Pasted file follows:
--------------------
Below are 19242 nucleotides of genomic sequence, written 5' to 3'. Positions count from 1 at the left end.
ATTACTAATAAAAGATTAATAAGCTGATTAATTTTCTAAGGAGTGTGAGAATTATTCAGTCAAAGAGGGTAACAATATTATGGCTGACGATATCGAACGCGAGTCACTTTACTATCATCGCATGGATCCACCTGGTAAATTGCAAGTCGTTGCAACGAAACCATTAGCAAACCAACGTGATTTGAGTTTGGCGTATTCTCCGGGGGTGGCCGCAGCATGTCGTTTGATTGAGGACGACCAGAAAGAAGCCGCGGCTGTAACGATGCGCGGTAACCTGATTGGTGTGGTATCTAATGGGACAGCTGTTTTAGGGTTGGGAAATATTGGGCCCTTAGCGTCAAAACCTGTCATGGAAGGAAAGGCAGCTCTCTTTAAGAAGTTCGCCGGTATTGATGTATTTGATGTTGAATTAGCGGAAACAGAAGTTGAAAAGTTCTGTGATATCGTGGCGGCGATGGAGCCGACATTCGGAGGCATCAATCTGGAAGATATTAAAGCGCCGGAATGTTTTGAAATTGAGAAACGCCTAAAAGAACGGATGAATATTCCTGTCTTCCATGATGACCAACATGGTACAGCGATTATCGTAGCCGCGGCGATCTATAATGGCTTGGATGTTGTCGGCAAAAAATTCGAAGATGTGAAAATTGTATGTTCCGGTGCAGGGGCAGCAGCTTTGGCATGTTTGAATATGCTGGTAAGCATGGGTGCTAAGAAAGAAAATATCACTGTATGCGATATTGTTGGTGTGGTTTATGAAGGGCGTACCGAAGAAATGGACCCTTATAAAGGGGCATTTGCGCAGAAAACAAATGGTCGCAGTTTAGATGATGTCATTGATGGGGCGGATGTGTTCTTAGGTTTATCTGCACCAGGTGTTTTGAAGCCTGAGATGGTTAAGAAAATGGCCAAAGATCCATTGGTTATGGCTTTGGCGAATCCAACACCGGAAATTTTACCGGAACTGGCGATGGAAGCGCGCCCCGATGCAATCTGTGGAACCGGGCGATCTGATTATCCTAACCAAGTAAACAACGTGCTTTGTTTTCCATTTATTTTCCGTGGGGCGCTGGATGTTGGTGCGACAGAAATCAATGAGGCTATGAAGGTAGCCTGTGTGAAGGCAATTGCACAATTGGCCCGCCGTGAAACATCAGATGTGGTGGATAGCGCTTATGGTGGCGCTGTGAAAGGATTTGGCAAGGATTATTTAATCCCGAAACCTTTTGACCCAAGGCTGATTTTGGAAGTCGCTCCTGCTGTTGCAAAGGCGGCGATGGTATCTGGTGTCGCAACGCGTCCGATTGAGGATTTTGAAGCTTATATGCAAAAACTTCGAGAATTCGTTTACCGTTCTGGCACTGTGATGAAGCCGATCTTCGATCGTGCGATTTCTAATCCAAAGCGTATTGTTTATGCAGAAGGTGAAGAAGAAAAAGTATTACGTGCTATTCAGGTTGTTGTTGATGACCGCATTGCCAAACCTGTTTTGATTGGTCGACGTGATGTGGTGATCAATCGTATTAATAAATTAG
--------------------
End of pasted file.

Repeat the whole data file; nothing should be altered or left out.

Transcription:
Below are 19242 nucleotides of genomic sequence, written 5' to 3'. Positions count from 1 at the left end.
ATTACTAATAAAAGATTAATAAGCTGATTAATTTTCTAAGGAGTGTGAGAATTATTCAGTCAAAGAGGGTAACAATATTATGGCTGACGATATCGAACGCGAGTCACTTTACTATCATCGCATGGATCCACCTGGTAAATTGCAAGTCGTTGCAACGAAACCATTAGCAAACCAACGTGATTTGAGTTTGGCGTATTCTCCGGGGGTGGCCGCAGCATGTCGTTTGATTGAGGACGACCAGAAAGAAGCCGCGGCTGTAACGATGCGCGGTAACCTGATTGGTGTGGTATCTAATGGGACAGCTGTTTTAGGGTTGGGAAATATTGGGCCCTTAGCGTCAAAACCTGTCATGGAAGGAAAGGCAGCTCTCTTTAAGAAGTTCGCCGGTATTGATGTATTTGATGTTGAATTAGCGGAAACAGAAGTTGAAAAGTTCTGTGATATCGTGGCGGCGATGGAGCCGACATTCGGAGGCATCAATCTGGAAGATATTAAAGCGCCGGAATGTTTTGAAATTGAGAAACGCCTAAAAGAACGGATGAATATTCCTGTCTTCCATGATGACCAACATGGTACAGCGATTATCGTAGCCGCGGCGATCTATAATGGCTTGGATGTTGTCGGCAAAAAATTCGAAGATGTGAAAATTGTATGTTCCGGTGCAGGGGCAGCAGCTTTGGCATGTTTGAATATGCTGGTAAGCATGGGTGCTAAGAAAGAAAATATCACTGTATGCGATATTGTTGGTGTGGTTTATGAAGGGCGTACCGAAGAAATGGACCCTTATAAAGGGGCATTTGCGCAGAAAACAAATGGTCGCAGTTTAGATGATGTCATTGATGGGGCGGATGTGTTCTTAGGTTTATCTGCACCAGGTGTTTTGAAGCCTGAGATGGTTAAGAAAATGGCCAAAGATCCATTGGTTATGGCTTTGGCGAATCCAACACCGGAAATTTTACCGGAACTGGCGATGGAAGCGCGCCCCGATGCAATCTGTGGAACCGGGCGATCTGATTATCCTAACCAAGTAAACAACGTGCTTTGTTTTCCATTTATTTTCCGTGGGGCGCTGGATGTTGGTGCGACAGAAATCAATGAGGCTATGAAGGTAGCCTGTGTGAAGGCAATTGCACAATTGGCCCGCCGTGAAACATCAGATGTGGTGGATAGCGCTTATGGTGGCGCTGTGAAAGGATTTGGCAAGGATTATTTAATCCCGAAACCTTTTGACCCAAGGCTGATTTTGGAAGTCGCTCCTGCTGTTGCAAAGGCGGCGATGGTATCTGGTGTCGCAACGCGTCCGATTGAGGATTTTGAAGCTTATATGCAAAAACTTCGAGAATTCGTTTACCGTTCTGGCACTGTGATGAAGCCGATCTTCGATCGTGCGATTTCTAATCCAAAGCGTATTGTTTATGCAGAAGGTGAAGAAGAAAAAGTATTACGTGCTATTCAGGTTGTTGTTGATGACCGCATTGCCAAACCTGTTTTGATTGGTCGACGTGATGTGGTGATCAATCGTATTAATAAATTAG